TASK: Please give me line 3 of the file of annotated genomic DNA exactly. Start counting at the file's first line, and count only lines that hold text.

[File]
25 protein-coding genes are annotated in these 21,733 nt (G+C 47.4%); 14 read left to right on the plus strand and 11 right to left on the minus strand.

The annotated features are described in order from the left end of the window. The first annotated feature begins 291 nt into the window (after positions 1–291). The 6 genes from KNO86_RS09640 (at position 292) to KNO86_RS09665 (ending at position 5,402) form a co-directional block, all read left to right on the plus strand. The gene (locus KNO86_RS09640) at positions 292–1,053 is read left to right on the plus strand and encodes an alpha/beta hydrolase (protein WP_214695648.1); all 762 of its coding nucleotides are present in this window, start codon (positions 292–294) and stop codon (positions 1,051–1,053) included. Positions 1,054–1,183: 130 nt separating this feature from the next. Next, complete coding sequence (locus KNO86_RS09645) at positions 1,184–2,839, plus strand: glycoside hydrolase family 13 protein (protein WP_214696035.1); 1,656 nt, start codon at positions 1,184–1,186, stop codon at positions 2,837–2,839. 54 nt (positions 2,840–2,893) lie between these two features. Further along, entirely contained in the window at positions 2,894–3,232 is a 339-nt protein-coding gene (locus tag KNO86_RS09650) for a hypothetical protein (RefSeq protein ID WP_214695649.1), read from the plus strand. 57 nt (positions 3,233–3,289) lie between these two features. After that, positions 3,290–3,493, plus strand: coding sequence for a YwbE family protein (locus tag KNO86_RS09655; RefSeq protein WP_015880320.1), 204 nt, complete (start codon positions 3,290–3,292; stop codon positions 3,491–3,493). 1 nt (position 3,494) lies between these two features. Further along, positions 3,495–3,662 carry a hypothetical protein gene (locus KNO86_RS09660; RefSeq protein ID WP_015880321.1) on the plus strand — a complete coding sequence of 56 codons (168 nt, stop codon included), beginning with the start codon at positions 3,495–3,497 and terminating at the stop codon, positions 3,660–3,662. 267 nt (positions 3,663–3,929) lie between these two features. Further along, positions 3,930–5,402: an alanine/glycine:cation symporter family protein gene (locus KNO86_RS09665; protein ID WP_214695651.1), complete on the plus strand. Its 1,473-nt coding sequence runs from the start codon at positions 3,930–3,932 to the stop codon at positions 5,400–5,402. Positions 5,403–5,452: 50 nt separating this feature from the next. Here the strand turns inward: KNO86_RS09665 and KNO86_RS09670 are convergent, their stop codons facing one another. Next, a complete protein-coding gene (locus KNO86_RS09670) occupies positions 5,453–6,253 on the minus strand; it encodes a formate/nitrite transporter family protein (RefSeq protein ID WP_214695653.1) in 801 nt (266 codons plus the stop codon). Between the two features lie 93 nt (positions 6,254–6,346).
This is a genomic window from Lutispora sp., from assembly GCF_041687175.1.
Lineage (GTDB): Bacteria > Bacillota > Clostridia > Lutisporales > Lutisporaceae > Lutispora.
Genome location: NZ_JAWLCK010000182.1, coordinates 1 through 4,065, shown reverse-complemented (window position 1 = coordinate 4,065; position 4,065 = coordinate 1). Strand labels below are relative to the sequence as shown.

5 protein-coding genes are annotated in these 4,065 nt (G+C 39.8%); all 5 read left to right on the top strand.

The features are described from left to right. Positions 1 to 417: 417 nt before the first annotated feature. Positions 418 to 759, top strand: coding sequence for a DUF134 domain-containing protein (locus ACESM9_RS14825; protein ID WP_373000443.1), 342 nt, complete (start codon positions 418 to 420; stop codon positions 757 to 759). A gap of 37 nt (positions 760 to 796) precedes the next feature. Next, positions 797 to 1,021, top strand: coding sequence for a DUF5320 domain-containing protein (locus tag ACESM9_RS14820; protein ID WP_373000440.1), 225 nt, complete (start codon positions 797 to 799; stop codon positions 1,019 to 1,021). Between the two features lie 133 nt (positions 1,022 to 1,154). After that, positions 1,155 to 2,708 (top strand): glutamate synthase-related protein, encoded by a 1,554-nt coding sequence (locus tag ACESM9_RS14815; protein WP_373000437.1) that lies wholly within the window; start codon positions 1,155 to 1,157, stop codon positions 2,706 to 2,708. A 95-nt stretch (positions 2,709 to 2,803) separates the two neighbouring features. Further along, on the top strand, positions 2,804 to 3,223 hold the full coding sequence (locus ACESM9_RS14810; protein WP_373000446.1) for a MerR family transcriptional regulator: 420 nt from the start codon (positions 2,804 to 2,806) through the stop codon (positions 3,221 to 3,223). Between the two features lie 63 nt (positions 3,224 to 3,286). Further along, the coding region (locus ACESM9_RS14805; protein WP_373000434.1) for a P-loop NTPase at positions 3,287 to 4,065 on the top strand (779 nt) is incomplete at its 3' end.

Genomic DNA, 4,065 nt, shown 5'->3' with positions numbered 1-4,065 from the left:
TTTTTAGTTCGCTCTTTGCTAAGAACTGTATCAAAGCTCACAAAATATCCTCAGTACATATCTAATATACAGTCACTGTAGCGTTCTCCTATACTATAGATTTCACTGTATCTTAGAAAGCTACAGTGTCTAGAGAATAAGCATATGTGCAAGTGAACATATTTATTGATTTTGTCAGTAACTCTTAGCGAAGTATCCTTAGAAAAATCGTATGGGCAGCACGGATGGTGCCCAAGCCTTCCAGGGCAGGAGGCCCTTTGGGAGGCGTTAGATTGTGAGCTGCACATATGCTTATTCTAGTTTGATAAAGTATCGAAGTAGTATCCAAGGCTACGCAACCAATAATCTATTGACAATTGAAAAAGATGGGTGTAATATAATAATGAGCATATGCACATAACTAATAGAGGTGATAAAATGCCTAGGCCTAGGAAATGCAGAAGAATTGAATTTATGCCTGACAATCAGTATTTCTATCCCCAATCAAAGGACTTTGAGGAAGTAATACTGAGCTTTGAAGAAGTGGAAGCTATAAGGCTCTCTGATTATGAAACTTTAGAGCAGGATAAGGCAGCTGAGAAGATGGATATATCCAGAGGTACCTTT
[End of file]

This is a genomic window from Lutispora sp., from assembly GCF_041687175.1.